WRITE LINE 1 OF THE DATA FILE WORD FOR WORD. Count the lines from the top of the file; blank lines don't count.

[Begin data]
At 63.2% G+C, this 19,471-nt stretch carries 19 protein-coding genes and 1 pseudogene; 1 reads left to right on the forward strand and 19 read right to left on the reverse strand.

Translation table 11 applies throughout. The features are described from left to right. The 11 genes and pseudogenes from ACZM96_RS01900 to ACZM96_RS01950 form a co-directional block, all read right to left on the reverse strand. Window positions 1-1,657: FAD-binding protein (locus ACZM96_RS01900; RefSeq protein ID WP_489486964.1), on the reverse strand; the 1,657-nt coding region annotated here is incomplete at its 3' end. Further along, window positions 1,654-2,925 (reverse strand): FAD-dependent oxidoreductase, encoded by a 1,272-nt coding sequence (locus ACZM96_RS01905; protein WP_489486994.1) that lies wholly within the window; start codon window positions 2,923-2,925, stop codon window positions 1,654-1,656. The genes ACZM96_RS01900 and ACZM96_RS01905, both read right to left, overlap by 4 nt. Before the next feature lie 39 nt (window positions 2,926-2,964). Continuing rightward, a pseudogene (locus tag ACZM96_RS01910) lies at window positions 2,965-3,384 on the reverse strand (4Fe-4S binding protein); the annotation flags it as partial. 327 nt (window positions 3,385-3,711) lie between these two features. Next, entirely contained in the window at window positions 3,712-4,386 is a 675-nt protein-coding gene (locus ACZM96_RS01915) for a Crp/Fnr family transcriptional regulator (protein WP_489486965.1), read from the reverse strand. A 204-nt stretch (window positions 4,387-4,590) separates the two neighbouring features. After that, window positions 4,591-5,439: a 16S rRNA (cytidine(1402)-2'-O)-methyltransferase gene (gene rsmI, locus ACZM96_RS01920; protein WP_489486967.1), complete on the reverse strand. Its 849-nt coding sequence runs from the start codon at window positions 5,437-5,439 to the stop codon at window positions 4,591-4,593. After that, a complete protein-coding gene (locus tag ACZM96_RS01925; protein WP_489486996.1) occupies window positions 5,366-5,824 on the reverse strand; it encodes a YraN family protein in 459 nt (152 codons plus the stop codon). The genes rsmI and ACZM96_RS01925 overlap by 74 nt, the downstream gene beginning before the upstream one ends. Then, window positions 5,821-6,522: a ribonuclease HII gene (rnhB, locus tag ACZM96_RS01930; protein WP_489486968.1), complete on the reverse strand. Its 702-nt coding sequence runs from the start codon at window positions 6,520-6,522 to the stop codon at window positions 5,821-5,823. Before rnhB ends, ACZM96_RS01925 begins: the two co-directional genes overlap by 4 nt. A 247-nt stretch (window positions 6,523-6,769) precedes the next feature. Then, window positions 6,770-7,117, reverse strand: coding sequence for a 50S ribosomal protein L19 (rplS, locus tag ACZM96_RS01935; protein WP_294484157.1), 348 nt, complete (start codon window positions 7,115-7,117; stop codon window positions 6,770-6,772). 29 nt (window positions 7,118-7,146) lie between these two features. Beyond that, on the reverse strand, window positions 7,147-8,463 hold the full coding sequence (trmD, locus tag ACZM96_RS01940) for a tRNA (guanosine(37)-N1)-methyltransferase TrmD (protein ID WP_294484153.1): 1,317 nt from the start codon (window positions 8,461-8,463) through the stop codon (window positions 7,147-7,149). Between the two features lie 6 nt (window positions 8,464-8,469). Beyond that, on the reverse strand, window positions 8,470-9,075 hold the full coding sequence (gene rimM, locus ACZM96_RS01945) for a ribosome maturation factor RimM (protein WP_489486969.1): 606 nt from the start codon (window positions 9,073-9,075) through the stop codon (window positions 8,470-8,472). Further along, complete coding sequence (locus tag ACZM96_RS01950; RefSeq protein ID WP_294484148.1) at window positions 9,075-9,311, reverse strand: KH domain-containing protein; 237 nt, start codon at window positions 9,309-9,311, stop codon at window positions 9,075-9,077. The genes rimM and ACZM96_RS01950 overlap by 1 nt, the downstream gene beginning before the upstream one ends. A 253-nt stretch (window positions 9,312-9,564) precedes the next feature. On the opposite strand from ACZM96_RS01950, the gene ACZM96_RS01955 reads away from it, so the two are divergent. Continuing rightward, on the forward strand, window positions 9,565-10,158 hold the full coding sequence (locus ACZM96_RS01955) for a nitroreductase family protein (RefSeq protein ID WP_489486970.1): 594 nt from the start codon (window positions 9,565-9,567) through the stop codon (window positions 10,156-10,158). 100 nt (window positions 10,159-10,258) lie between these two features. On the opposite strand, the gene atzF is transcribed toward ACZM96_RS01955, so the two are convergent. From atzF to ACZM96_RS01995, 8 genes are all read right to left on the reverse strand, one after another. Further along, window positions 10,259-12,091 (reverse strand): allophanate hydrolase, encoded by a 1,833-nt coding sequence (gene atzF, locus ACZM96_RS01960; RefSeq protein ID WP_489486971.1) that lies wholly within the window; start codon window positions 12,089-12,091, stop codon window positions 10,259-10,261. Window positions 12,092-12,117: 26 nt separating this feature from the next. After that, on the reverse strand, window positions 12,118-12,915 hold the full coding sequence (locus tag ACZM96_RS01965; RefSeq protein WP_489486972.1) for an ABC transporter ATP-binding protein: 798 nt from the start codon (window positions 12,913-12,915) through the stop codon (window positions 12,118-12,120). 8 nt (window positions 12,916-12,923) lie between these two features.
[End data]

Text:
At 63.2% G+C, this 19,471-nt stretch carries 19 protein-coding genes and 1 pseudogene; 1 reads left to right on the forward strand and 19 read right to left on the reverse strand.